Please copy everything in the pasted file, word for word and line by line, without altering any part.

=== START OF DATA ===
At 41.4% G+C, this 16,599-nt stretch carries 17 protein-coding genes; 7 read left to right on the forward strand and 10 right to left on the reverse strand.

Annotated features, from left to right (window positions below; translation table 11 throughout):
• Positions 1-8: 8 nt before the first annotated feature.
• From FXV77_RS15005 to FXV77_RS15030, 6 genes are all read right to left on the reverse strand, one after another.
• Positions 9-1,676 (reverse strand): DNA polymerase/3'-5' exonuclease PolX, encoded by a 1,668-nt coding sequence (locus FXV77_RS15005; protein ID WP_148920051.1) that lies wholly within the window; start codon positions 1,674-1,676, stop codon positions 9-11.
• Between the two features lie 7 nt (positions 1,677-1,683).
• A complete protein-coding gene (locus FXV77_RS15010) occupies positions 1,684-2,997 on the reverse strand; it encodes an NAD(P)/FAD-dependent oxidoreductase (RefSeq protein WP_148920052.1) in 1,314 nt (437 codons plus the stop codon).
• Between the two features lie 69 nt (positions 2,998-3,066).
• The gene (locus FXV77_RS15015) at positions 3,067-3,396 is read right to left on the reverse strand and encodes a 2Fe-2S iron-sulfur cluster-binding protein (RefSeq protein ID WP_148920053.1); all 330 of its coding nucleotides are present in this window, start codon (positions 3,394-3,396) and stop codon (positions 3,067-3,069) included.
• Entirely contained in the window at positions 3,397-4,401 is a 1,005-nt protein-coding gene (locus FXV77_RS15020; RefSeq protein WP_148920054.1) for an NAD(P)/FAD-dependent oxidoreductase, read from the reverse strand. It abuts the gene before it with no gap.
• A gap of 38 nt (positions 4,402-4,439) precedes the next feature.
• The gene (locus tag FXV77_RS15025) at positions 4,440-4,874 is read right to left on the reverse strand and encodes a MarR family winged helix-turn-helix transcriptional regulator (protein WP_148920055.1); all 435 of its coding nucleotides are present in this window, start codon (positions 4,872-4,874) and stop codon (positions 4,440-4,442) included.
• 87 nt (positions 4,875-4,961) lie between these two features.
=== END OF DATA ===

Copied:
At 41.4% G+C, this 16,599-nt stretch carries 17 protein-coding genes; 7 read left to right on the forward strand and 10 right to left on the reverse strand.

Annotated features, from left to right (window positions below; translation table 11 throughout):
• Positions 1-8: 8 nt before the first annotated feature.
• From FXV77_RS15005 to FXV77_RS15030, 6 genes are all read right to left on the reverse strand, one after another.
• Positions 9-1,676 (reverse strand): DNA polymerase/3'-5' exonuclease PolX, encoded by a 1,668-nt coding sequence (locus FXV77_RS15005; protein ID WP_148920051.1) that lies wholly within the window; start codon positions 1,674-1,676, stop codon positions 9-11.
• Between the two features lie 7 nt (positions 1,677-1,683).
• A complete protein-coding gene (locus FXV77_RS15010) occupies positions 1,684-2,997 on the reverse strand; it encodes an NAD(P)/FAD-dependent oxidoreductase (RefSeq protein WP_148920052.1) in 1,314 nt (437 codons plus the stop codon).
• Between the two features lie 69 nt (positions 2,998-3,066).
• The gene (locus FXV77_RS15015) at positions 3,067-3,396 is read right to left on the reverse strand and encodes a 2Fe-2S iron-sulfur cluster-binding protein (RefSeq protein ID WP_148920053.1); all 330 of its coding nucleotides are present in this window, start codon (positions 3,394-3,396) and stop codon (positions 3,067-3,069) included.
• Entirely contained in the window at positions 3,397-4,401 is a 1,005-nt protein-coding gene (locus FXV77_RS15020; RefSeq protein WP_148920054.1) for an NAD(P)/FAD-dependent oxidoreductase, read from the reverse strand. It abuts the gene before it with no gap.
• A gap of 38 nt (positions 4,402-4,439) precedes the next feature.
• The gene (locus tag FXV77_RS15025) at positions 4,440-4,874 is read right to left on the reverse strand and encodes a MarR family winged helix-turn-helix transcriptional regulator (protein WP_148920055.1); all 435 of its coding nucleotides are present in this window, start codon (positions 4,872-4,874) and stop codon (positions 4,440-4,442) included.
• 87 nt (positions 4,875-4,961) lie between these two features.